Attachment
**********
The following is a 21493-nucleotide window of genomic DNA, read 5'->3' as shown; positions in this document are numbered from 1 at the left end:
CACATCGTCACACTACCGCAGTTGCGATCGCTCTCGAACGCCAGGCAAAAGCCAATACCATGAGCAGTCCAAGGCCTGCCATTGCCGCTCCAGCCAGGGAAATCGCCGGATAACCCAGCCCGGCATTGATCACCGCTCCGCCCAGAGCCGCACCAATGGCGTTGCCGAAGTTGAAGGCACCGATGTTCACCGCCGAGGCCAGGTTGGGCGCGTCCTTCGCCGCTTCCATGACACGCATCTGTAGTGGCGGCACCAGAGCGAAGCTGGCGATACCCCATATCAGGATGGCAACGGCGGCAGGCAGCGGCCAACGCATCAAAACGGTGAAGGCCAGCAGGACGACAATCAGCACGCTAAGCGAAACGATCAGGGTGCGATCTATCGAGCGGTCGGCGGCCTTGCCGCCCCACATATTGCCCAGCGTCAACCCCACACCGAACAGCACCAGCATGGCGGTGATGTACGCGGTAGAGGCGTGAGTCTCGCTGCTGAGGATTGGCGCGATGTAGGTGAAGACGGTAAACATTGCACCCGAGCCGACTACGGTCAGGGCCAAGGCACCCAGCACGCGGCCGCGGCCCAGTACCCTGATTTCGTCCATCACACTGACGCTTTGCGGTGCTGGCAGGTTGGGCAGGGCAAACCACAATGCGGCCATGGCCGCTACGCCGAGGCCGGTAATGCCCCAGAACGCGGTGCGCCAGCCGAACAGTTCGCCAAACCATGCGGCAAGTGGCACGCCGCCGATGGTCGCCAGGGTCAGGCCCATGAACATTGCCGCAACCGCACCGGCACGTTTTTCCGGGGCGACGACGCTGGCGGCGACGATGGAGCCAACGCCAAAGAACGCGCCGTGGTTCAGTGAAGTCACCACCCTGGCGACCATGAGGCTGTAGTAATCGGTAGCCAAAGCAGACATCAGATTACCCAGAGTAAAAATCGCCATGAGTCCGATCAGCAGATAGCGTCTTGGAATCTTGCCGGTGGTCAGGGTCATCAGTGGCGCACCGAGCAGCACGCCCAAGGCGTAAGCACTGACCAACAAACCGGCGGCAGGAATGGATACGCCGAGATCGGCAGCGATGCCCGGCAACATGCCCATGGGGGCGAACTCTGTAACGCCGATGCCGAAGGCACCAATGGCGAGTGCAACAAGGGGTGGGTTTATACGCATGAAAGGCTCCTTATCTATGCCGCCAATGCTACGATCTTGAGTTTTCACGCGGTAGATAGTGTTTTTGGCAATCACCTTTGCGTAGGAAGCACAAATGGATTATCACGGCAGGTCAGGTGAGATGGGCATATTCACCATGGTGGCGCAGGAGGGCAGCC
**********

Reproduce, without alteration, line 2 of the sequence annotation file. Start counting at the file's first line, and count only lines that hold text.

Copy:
CACATCGTCACACTACCGCAGTTGCGATCGCTCTCGAACGCCAGGCAAAAGCCAATACCATGAGCAGTCCAAGGCCTGCCATTGCCGCTCCAGCCAGGGAAATCGCCGGATAACCCAGCCCGGCATTGATCACCGCTCCGCCCAGAGCCGCACCAATGGCGTTGCCGAAGTTGAAGGCACCGATGTTCACCGCCGAGGCCAGGTTGGGCGCGTCCTTCGCCGCTTCCATGACACGCATCTGTAGTGGCGGCACCAGAGCGAAGCTGGCGATACCCCATATCAGGATGGCAACGGCGGCAGGCAGCGGCCAACGCATCAAAACGGTGAAGGCCAGCAGGACGACAATCAGCACGCTAAGCGAAACGATCAGGGTGCGATCTATCGAGCGGTCGGCGGCCTTGCCGCCCCACATATTGCCCAGCGTCAACCCCACACCGAACAGCACCAGCATGGCGGTGATGTACGCGGTAGAGGCGTGAGTCTCGCTGCTGAGGATTGGCGCGATGTAGGTGAAGACGGTAAACATTGCACCCGAGCCGACTACGGTCAGGGCCAAGGCACCCAGCACGCGGCCGCGGCCCAGTACCCTGATTTCGTCCATCACACTGACGCTTTGCGGTGCTGGCAGGTTGGGCAGGGCAAACCACAATGCGGCCATGGCCGCTACGCCGAGGCCGGTAATGCCCCAGAACGCGGTGCGCCAGCCGAACAGTTCGCCAAACCATGCGGCAAGTGGCACGCCGCCGATGGTCGCCAGGGTCAGGCCCATGAACATTGCCGCAACCGCACCGGCACGTTTTTCCGGGGCGACGACGCTGGCGGCGACGATGGAGCCAACGCCAAAGAACGCGCCGTGGTTCAGTGAAGTCACCACCCTGGCGACCATGAGGCTGTAGTAATCGGTAGCCAAAGCAGACATCAGATTACCCAGAGTAAAAATCGCCATGAGTCCGATCAGCAGATAGCGTCTTGGAATCTTGCCGGTGGTCAGGGTCATCAGTGGCGCACCGAGCAGCACGCCCAAGGCGTAAGCACTGACCAACAAACCGGCGGCAGGAATGGATACGCCGAGATCGGCAGCGATGCCCGGCAACATGCCCATGGGGGCGAACTCTGTAACGCCGATGCCGAAGGCACCAATGGCGAGTGCAACAAGGGGTGGGTTTATACGCATGAAAGGCTCCTTATCTATGCCGCCAATGCTACGATCTTGAGTTTTCACGCGGTAGATAGTGTTTTTGGCAATCACCTTTGCGTAGGAAGCACAAATGGATTATCACGGCAGGTCAGGTGAGATGGGCATATTCACCATGGTGGCGCAGGAGGGCAGCC